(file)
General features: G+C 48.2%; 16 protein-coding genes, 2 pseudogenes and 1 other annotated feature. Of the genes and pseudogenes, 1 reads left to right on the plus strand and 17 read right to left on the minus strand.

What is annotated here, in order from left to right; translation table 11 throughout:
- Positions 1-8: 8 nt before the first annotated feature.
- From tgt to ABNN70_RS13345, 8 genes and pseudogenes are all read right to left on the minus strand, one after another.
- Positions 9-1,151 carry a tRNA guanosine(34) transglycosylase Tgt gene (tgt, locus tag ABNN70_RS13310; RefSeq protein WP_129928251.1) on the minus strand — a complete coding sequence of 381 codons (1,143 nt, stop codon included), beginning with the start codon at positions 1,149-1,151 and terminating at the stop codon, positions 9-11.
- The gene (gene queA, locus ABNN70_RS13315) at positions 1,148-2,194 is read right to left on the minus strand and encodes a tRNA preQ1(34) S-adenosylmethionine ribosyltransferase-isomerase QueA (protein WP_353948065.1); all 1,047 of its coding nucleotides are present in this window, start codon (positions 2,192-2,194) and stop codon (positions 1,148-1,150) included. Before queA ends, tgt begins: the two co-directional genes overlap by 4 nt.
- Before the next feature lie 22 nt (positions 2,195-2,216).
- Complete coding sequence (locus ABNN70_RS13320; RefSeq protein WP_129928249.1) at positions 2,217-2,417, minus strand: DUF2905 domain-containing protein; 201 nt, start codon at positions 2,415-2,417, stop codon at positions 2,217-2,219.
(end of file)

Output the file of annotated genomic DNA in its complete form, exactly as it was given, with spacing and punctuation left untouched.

General features: G+C 48.2%; 16 protein-coding genes, 2 pseudogenes and 1 other annotated feature. Of the genes and pseudogenes, 1 reads left to right on the plus strand and 17 read right to left on the minus strand.

What is annotated here, in order from left to right; translation table 11 throughout:
- Positions 1-8: 8 nt before the first annotated feature.
- From tgt to ABNN70_RS13345, 8 genes and pseudogenes are all read right to left on the minus strand, one after another.
- Positions 9-1,151 carry a tRNA guanosine(34) transglycosylase Tgt gene (tgt, locus tag ABNN70_RS13310; RefSeq protein WP_129928251.1) on the minus strand — a complete coding sequence of 381 codons (1,143 nt, stop codon included), beginning with the start codon at positions 1,149-1,151 and terminating at the stop codon, positions 9-11.
- The gene (gene queA, locus ABNN70_RS13315) at positions 1,148-2,194 is read right to left on the minus strand and encodes a tRNA preQ1(34) S-adenosylmethionine ribosyltransferase-isomerase QueA (protein WP_353948065.1); all 1,047 of its coding nucleotides are present in this window, start codon (positions 2,192-2,194) and stop codon (positions 1,148-1,150) included. Before queA ends, tgt begins: the two co-directional genes overlap by 4 nt.
- Before the next feature lie 22 nt (positions 2,195-2,216).
- Complete coding sequence (locus ABNN70_RS13320; RefSeq protein WP_129928249.1) at positions 2,217-2,417, minus strand: DUF2905 domain-containing protein; 201 nt, start codon at positions 2,415-2,417, stop codon at positions 2,217-2,219.